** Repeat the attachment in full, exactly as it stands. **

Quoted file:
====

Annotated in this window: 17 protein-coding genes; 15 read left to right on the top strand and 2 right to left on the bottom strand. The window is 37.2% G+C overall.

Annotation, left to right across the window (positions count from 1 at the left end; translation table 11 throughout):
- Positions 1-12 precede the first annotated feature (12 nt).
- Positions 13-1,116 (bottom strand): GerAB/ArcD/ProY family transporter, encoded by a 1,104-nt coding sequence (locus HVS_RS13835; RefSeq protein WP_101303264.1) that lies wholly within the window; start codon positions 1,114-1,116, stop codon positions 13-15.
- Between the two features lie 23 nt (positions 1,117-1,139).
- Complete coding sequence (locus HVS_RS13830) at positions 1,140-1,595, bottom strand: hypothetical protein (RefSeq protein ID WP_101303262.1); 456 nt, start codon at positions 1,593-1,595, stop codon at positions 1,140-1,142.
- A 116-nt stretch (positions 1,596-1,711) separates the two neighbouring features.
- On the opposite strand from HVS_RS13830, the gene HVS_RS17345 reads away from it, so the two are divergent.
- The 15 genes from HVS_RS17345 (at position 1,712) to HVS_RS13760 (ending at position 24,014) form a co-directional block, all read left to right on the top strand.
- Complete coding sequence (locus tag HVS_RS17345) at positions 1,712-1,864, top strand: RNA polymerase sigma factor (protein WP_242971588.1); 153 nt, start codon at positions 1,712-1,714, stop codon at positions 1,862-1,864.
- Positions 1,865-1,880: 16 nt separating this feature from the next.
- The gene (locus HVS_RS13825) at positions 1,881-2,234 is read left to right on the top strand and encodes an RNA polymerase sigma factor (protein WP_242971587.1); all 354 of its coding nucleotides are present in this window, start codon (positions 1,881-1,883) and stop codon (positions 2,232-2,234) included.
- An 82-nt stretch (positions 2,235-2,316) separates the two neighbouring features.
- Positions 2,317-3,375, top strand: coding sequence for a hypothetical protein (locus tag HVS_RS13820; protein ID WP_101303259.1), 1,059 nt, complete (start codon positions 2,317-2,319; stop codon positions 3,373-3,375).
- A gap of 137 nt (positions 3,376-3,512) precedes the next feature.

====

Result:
Annotated in this window: 17 protein-coding genes; 15 read left to right on the top strand and 2 right to left on the bottom strand. The window is 37.2% G+C overall.

Annotation, left to right across the window (positions count from 1 at the left end; translation table 11 throughout):
- Positions 1-12 precede the first annotated feature (12 nt).
- Positions 13-1,116 (bottom strand): GerAB/ArcD/ProY family transporter, encoded by a 1,104-nt coding sequence (locus HVS_RS13835; RefSeq protein WP_101303264.1) that lies wholly within the window; start codon positions 1,114-1,116, stop codon positions 13-15.
- Between the two features lie 23 nt (positions 1,117-1,139).
- Complete coding sequence (locus HVS_RS13830) at positions 1,140-1,595, bottom strand: hypothetical protein (RefSeq protein ID WP_101303262.1); 456 nt, start codon at positions 1,593-1,595, stop codon at positions 1,140-1,142.
- A 116-nt stretch (positions 1,596-1,711) separates the two neighbouring features.
- On the opposite strand from HVS_RS13830, the gene HVS_RS17345 reads away from it, so the two are divergent.
- The 15 genes from HVS_RS17345 (at position 1,712) to HVS_RS13760 (ending at position 24,014) form a co-directional block, all read left to right on the top strand.
- Complete coding sequence (locus tag HVS_RS17345) at positions 1,712-1,864, top strand: RNA polymerase sigma factor (protein WP_242971588.1); 153 nt, start codon at positions 1,712-1,714, stop codon at positions 1,862-1,864.
- Positions 1,865-1,880: 16 nt separating this feature from the next.
- The gene (locus HVS_RS13825) at positions 1,881-2,234 is read left to right on the top strand and encodes an RNA polymerase sigma factor (protein WP_242971587.1); all 354 of its coding nucleotides are present in this window, start codon (positions 1,881-1,883) and stop codon (positions 2,232-2,234) included.
- An 82-nt stretch (positions 2,235-2,316) separates the two neighbouring features.
- Positions 2,317-3,375, top strand: coding sequence for a hypothetical protein (locus tag HVS_RS13820; protein ID WP_101303259.1), 1,059 nt, complete (start codon positions 2,317-2,319; stop codon positions 3,373-3,375).
- A gap of 137 nt (positions 3,376-3,512) precedes the next feature.